And Laruelle expands on the nearly literal connection between Non-Euclidean geometry and his change of axioms. It achieves a science status by breaking the internal logic of the (Kantian) decision (comparable to the changing of the 5th axiom of Euclid).   

Non-philosophy is obviously not a theory of knowledge or a system in general. It is a real-transcendental science of the world. The only way of discovering it is by relativizing the exclusive primacy of the logic that hides it and prevents one noticing it in philosophy, even of the non-analytical kind. We could say, in our customary style, that it is a transcendental logic that is real-and-nothing-but rather than logical; one that is without-logic or non formal, so to speak. Contrary to the logicist reduction of philosophy, which leaves the hidden prerogatives of philosophical sufficiency intact, specifically in the form of positivity and hence of a kind of dogmatism, this non-philosophical reduction of philosophy is at once real-transcendental and capable of a wide variety of realizations, not only in terms of logic but in terms of the sciences in general. There is an instance that is more radical than logic, and this is the real. Not that it is possible to replace logic by just any science while maintaining the same privileges for the latter. It is the universal posture of science that must take the place which in philosophy is held by the restricted universality of logic. Non-philosophy shatters the strictures of logic and analytical reduction, just as it dissolves the residues of a compulsory, exclusive and primary logic in the transcendental logic of philosophers, granting the transcendental the sole support of the radical real, and hence the possibility of entering into combination with each of the sciences. Non-philosophy is unified theory: a radical extension of philosophy beyond transcendental logic, but one that deprives it of its traditional pretensions. As a result, it is philosophy and its logical organon that lose their prerogatives by being turned into a simply real-transcendental organon. Thus, it is necessary to take the expression ‘non-philosophy quite literally, so to speak. It is not just a metaphorical reference to ‘non-Euclidean…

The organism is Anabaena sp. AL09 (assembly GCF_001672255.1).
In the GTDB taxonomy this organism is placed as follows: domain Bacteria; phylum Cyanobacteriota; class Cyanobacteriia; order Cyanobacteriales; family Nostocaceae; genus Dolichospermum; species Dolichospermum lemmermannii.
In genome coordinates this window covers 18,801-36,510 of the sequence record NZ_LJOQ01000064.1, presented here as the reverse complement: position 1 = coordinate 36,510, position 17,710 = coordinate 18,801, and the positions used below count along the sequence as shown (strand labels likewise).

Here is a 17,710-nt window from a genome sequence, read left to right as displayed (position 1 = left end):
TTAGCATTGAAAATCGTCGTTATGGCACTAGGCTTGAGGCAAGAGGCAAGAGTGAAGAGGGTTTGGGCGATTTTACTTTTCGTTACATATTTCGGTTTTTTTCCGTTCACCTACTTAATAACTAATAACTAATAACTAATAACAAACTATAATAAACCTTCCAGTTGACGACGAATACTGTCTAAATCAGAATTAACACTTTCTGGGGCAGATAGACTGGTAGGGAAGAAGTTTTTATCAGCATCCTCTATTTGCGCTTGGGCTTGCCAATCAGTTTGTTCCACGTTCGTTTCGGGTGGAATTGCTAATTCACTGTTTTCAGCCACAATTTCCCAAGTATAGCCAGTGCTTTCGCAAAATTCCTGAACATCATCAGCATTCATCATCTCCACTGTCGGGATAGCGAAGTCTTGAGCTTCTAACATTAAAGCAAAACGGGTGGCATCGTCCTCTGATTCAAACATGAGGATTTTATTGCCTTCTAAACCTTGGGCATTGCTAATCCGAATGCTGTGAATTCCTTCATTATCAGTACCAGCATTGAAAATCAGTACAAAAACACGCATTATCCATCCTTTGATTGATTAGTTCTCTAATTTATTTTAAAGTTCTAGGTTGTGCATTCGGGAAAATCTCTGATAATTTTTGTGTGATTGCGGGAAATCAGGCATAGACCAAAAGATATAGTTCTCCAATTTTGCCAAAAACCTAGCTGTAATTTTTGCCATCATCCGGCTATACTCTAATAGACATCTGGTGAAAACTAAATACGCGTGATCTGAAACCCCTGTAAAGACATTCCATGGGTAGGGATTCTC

“A New Presentation of Non-Philosophy”